Här finns tekniska artiklar, presentationer och nyheter om arkitektur och systemutveckling. Håll dig uppdaterad, följ oss på Twitter

Callista medarbetare Oskar Thunman

Modelling a REST API with UML and keeping it agile

// Oskar Thunman

In the world of information architecture, UML still has a strong foothold. Therefore class diagrams are still desired, even when designing RESTful APIs. I have therefore sought a way to represent the pieces that make up an API as UML and found that although this is somewhat intuitive, there is not one set way of doing this. This post describes our way of using UML to create a hybrid web service model/information model.


For our project we on the one hand had a need for a web service model capturing resources and sub-resources and the relations or paths between them, and on the other hand we needed a information model to aid in designing the web services and underlying database by capturing the datamodel and the attributes, datatypes and subcomponents that made up each resource or sub-resource. For this we extended the UML-notatin so that we were able to capture all of this in one class diagram.

Addressing the web service model needs

Inspired by the guide to designing RESTful web services provided by IBM, using ratonal rose (although we we used a different modeling tool) we started of with making a basic web service model of the solution.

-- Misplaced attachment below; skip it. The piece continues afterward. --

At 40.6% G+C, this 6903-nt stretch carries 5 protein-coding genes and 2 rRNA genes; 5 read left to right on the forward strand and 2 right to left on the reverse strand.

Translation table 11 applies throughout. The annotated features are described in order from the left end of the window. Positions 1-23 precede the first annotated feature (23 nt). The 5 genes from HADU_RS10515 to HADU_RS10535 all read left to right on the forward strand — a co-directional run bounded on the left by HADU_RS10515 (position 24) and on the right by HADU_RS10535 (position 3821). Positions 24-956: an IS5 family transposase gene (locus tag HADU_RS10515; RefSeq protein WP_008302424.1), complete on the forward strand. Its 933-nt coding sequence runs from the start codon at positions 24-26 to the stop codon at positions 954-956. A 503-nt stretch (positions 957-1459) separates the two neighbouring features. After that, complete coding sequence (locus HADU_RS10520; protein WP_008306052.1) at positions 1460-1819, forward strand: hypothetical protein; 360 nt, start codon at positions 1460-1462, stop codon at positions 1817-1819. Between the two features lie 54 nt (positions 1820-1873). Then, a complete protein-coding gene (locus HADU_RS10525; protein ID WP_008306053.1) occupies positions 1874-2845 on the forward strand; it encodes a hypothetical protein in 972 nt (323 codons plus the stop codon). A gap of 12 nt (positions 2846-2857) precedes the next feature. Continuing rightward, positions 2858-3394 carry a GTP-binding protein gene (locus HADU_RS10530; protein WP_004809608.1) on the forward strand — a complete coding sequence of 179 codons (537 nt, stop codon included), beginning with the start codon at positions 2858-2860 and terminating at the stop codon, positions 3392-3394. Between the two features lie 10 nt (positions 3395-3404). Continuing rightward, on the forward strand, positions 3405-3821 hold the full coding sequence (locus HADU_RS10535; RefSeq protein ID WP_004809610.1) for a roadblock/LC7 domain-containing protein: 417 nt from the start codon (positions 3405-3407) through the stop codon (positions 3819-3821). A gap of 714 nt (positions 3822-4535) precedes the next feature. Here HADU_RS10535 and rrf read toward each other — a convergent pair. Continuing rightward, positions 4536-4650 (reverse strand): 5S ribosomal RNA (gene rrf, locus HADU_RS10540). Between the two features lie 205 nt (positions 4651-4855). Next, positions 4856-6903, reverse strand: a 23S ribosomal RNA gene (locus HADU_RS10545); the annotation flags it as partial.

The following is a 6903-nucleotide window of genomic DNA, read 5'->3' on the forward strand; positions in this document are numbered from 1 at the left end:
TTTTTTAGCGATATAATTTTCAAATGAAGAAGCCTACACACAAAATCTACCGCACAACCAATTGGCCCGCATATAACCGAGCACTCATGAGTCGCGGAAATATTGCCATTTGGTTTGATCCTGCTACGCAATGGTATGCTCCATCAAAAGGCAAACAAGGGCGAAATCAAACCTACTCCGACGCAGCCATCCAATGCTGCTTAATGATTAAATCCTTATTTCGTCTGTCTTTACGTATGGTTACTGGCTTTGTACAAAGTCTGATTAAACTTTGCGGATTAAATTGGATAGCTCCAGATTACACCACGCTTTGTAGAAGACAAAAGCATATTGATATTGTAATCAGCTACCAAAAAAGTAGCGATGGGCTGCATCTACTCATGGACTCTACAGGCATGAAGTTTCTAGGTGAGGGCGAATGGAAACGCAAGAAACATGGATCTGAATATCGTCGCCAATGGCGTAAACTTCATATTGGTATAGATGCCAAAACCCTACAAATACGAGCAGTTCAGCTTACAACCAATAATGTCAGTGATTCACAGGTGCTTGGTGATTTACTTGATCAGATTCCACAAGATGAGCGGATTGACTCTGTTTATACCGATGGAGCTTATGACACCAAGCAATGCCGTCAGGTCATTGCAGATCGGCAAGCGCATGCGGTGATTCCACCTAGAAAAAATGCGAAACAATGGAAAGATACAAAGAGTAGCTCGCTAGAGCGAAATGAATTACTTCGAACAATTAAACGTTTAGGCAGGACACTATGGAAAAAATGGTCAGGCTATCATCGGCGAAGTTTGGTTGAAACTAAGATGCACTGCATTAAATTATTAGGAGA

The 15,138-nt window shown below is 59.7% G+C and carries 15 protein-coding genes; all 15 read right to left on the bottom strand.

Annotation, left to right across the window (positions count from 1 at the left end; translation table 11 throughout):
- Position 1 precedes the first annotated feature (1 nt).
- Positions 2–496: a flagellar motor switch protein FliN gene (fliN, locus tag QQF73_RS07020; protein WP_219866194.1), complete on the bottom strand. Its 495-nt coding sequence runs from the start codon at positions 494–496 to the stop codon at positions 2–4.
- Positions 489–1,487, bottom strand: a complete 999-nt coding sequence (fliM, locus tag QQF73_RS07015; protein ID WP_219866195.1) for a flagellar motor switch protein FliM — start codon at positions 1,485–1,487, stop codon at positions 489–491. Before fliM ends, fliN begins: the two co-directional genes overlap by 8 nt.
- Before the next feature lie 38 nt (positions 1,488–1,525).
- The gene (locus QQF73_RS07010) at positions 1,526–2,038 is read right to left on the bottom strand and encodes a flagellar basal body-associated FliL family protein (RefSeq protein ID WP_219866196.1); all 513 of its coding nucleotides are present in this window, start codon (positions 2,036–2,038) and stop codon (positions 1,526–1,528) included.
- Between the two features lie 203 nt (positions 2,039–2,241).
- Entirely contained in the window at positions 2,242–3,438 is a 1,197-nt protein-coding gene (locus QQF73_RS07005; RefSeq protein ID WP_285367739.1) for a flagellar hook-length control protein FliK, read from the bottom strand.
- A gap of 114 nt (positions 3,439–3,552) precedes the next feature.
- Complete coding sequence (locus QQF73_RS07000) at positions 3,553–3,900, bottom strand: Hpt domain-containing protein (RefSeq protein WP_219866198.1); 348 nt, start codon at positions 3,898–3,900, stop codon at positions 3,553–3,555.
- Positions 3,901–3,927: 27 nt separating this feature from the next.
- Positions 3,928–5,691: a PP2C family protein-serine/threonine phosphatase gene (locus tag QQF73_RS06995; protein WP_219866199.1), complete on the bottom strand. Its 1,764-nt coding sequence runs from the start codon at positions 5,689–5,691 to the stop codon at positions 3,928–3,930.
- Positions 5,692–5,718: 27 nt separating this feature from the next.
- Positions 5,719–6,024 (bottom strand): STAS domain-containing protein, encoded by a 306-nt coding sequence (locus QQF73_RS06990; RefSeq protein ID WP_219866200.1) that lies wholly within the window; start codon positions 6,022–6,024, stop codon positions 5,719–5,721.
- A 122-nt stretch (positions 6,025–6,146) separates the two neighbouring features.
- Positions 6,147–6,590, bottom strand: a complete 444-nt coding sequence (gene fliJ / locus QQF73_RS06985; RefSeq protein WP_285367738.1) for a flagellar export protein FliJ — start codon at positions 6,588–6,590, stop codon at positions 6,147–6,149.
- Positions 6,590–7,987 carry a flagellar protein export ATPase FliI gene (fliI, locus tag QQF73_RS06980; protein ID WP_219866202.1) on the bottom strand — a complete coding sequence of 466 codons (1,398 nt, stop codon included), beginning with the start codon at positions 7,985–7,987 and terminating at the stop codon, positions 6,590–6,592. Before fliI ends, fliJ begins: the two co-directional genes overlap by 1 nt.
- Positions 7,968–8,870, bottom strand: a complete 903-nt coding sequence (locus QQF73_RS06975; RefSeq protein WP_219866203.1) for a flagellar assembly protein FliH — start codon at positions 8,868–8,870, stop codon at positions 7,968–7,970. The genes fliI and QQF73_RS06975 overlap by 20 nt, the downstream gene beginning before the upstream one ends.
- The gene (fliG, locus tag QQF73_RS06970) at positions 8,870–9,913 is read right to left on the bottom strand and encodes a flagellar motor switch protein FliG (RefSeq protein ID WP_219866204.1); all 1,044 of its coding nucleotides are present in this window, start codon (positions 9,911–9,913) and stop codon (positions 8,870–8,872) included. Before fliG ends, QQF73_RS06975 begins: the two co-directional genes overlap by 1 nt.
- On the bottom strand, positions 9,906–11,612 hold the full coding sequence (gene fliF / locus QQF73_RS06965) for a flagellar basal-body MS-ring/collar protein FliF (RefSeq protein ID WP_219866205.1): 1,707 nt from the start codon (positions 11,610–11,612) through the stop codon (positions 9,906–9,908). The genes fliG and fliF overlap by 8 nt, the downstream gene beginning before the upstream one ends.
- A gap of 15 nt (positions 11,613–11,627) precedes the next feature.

Identifying resources and sub-resources

Step one was to make classes identifiable as resources. This was done by writing “Resource” after the class name:


Perhaps a better way to do this would have been to create a stereotype called Resource, because then you get the nice <<…>>. So here we go:


Then we needed to capture the relation between two or more resources. To do this we used a simple association, and gave it a name in the direction which indicated the path used to reach it:


Again, perhaps a steteotype would have been expected, and then using a one way arrow helps to show the direction of the relation. The way to do this would be like this:


But here we felt we lost something by leaving out the cardinality of the relation. This might be of little interest for a consumer of the API, but it helps the developer of the underlying database to make the right assumptions about the composition of classes.

Two way relations and foreign keys